I would also suggest practicing soloing in specific phrases. Take 4 bars at a time and loop it up so that you can practice all sorts of different rhythms and melodic contours while trying to stay within the 4 bars. Then try to practice odd phrases against that, such as 3 bar phrases or 5 bar phrases, or maybe a 3 bar phrase followed by a 5 bar phrase, and try to keep track of where you are within that 4 bar loop. You can then expand this to 8 bars or whatever else makes sense. This should help you develop a stronger sense of time in the long term, as in overall phrases, and help you get more in touch with how the melodic and rhythmic ideas that come to you fit into these phrases. Feeling a form can end up being the same as feeling a measure. I'm sure we can all relate to early attempts at improv and not being able to stay within the measure while trying new things, so developing a strategy to feel the form can eventually lead to the same proficiency as feeling a measure.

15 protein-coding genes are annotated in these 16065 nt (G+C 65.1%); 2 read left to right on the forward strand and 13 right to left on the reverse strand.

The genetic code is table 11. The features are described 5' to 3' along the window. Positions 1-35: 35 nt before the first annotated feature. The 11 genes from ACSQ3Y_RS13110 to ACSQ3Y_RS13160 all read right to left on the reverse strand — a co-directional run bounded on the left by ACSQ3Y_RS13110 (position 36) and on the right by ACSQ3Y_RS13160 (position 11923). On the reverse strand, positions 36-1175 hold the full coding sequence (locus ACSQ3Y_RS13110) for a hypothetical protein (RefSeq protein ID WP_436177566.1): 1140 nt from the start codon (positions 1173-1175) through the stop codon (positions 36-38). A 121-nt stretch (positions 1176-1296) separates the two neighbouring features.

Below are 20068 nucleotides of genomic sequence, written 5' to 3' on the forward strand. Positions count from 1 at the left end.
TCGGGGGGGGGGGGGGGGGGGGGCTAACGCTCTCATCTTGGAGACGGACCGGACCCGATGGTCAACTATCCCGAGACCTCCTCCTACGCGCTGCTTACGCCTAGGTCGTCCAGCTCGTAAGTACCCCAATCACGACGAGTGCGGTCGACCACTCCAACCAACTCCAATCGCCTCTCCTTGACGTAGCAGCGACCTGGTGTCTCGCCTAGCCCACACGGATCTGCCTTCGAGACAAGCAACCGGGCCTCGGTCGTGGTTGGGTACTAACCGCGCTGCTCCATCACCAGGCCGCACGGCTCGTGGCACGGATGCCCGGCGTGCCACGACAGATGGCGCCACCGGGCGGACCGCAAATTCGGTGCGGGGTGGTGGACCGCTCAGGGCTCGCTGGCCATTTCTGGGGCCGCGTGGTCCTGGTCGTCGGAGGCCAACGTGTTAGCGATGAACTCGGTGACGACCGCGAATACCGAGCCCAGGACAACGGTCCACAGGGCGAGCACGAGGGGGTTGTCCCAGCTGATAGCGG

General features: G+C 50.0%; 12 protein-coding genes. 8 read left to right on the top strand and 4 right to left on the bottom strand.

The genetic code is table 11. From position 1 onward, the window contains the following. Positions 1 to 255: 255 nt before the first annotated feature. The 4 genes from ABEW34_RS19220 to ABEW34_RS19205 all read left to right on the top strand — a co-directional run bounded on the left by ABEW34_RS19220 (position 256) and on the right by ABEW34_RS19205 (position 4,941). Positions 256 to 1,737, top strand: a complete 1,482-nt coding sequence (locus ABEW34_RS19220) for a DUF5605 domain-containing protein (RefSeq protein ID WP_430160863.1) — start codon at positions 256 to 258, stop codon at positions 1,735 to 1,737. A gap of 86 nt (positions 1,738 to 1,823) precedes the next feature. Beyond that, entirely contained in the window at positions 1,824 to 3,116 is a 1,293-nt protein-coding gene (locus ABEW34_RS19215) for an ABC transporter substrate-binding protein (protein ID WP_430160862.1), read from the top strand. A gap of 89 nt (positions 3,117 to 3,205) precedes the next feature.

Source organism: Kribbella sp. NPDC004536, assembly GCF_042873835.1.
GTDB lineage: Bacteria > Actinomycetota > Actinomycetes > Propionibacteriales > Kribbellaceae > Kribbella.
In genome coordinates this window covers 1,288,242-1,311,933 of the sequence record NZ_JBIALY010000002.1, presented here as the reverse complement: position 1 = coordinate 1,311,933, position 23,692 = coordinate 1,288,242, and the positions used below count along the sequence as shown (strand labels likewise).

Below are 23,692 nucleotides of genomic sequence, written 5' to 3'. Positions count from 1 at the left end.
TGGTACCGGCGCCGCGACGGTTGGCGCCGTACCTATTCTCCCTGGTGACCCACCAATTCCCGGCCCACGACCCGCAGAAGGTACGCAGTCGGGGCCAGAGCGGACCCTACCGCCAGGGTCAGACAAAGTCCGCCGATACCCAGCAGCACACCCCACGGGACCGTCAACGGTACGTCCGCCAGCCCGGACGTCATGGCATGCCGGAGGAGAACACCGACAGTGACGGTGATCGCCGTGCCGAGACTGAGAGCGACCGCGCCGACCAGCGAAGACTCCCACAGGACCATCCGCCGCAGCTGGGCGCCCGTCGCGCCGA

Ultimately the easiest way to recover from getting lost in the form is to know the song really, really well, or at least the framework of it. A more advanced ear will help you locate yourself once you a more familiar with the tune. It can also be really helpful to be more familiar with the other players and their styles but that tends to be more difficult in Jazz, where a lot of Jazz gigs are just a few cats, that maybe even never met before, playing standards from the Real Book. If you know that you are more likely than the others that you're playing with to get lost, I would recommend mentioning it to them and asking that they try to give you an obvious signal of where you are in a song when you look to them with a sense of undying despair.